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Chinhoyi Residents Get Respite As Council Reduces Water Tariffs

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By James Muonwa, Mashonaland West Correspondent


CHINHOYI Municipality has reviewed downwards water charges it bills residents and ratepayers without functional water metres.

Council’s climb-down came amid an outcry as households were getting outrageous estimate bill statements from the local authority, which residents were reluctant to settle.

The revised tariffs, applying solely to households without functional water consumption metres, will see high-density consumers expected to pay an average of $600 while those in medium and low density suburbs would part with an average of $900.

The new tariff regime was reached at a recent special council meeting where a resolution to that effect was passed.

Council’s finance director, Zephaniah Chirarwe, said the charges would be backdated to January this year.

High density consumers would be billed a flat 20 kilolitres, equivalent to 100 drums of water per month.

For high density water users this is a reduction from 50 kilolitres.

Medium and low density water users will be charged 30 kilolitres for which they will pay an average of $900 monthly.

Institutions such as schools and crèches will be billed using average consumption of the past 12 months while churches will pay for 20 kilolitres.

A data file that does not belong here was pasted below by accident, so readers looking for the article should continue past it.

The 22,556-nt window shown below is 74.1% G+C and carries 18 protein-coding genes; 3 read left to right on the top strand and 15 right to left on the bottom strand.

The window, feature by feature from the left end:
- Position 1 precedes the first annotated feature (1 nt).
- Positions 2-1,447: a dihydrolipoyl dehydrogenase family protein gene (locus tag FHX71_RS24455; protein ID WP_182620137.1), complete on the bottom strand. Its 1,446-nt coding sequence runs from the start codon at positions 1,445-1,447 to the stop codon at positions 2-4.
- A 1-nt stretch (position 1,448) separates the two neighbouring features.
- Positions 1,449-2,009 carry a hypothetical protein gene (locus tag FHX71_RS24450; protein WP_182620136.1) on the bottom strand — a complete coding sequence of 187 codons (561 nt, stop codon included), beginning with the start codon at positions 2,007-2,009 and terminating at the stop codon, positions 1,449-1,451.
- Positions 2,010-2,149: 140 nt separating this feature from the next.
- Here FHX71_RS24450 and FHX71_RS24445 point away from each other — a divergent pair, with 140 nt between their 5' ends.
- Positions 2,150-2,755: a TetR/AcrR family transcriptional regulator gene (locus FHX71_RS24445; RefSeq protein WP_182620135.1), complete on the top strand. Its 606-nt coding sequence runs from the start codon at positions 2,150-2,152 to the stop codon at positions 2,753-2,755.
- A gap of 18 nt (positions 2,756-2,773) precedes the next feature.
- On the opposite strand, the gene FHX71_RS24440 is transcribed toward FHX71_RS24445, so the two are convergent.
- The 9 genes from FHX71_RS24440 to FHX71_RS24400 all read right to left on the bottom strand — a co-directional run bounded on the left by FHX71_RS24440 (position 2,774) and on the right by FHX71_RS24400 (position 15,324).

Commercial and industrial properties where there are no water metres would be charged depending on the average usage for the past year.

In a social media group post, Chinhoyi town engineer Simon Marara said a survey had revealed average water consumption in high density areas was 20 kilolitres monthly and had to be revised from the 50 kilolitres previously charged.

Marara said households with working water metres will still be billed at a rate of $29 per kilolitre.

Chinhoyi Residents’ Trust coordinator, Peter Liwanda welcomed the new billing dispensation, describing it as “people-centred” and “progressive.”

“The decision by Chinhoyi Council could not have come at a better time than now when people are still reeling from the effects of Covid-19 which disrupted livelihoods and eroded household incomes.

“There were a lot of concerns regarding the estimate bills which were in some instances outrageous. At least residents will pay reasonable tariffs for water usage,” said Liwanda.